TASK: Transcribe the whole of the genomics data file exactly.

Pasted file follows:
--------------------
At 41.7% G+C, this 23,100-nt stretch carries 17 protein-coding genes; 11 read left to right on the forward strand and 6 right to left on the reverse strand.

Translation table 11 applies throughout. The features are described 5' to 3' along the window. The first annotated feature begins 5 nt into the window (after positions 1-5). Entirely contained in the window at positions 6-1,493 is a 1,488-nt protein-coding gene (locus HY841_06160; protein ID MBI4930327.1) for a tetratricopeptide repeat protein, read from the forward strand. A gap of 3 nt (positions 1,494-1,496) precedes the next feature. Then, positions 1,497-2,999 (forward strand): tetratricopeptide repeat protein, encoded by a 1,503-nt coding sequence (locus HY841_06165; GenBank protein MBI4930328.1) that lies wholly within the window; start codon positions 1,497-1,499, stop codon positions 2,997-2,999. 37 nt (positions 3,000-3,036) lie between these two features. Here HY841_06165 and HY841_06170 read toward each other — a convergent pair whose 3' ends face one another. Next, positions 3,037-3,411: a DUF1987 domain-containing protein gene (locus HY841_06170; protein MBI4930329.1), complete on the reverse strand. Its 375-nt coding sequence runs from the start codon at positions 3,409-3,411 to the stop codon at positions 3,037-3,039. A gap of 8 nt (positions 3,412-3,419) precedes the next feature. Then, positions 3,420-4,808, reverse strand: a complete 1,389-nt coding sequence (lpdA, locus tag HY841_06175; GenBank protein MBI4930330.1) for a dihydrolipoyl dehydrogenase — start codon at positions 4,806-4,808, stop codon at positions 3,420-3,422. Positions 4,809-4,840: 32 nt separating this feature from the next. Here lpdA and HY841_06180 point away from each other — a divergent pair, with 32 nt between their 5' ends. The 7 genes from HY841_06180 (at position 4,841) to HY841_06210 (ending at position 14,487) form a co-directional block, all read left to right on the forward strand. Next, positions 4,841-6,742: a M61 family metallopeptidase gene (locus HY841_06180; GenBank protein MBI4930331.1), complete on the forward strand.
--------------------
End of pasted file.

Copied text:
At 41.7% G+C, this 23,100-nt stretch carries 17 protein-coding genes; 11 read left to right on the forward strand and 6 right to left on the reverse strand.

Translation table 11 applies throughout. The features are described 5' to 3' along the window. The first annotated feature begins 5 nt into the window (after positions 1-5). Entirely contained in the window at positions 6-1,493 is a 1,488-nt protein-coding gene (locus HY841_06160; protein ID MBI4930327.1) for a tetratricopeptide repeat protein, read from the forward strand. A gap of 3 nt (positions 1,494-1,496) precedes the next feature. Then, positions 1,497-2,999 (forward strand): tetratricopeptide repeat protein, encoded by a 1,503-nt coding sequence (locus HY841_06165; GenBank protein MBI4930328.1) that lies wholly within the window; start codon positions 1,497-1,499, stop codon positions 2,997-2,999. 37 nt (positions 3,000-3,036) lie between these two features. Here HY841_06165 and HY841_06170 read toward each other — a convergent pair whose 3' ends face one another. Next, positions 3,037-3,411: a DUF1987 domain-containing protein gene (locus HY841_06170; protein MBI4930329.1), complete on the reverse strand. Its 375-nt coding sequence runs from the start codon at positions 3,409-3,411 to the stop codon at positions 3,037-3,039. A gap of 8 nt (positions 3,412-3,419) precedes the next feature. Then, positions 3,420-4,808, reverse strand: a complete 1,389-nt coding sequence (lpdA, locus tag HY841_06175; GenBank protein MBI4930330.1) for a dihydrolipoyl dehydrogenase — start codon at positions 4,806-4,808, stop codon at positions 3,420-3,422. Positions 4,809-4,840: 32 nt separating this feature from the next. Here lpdA and HY841_06180 point away from each other — a divergent pair, with 32 nt between their 5' ends. The 7 genes from HY841_06180 (at position 4,841) to HY841_06210 (ending at position 14,487) form a co-directional block, all read left to right on the forward strand. Next, positions 4,841-6,742: a M61 family metallopeptidase gene (locus HY841_06180; GenBank protein MBI4930331.1), complete on the forward strand.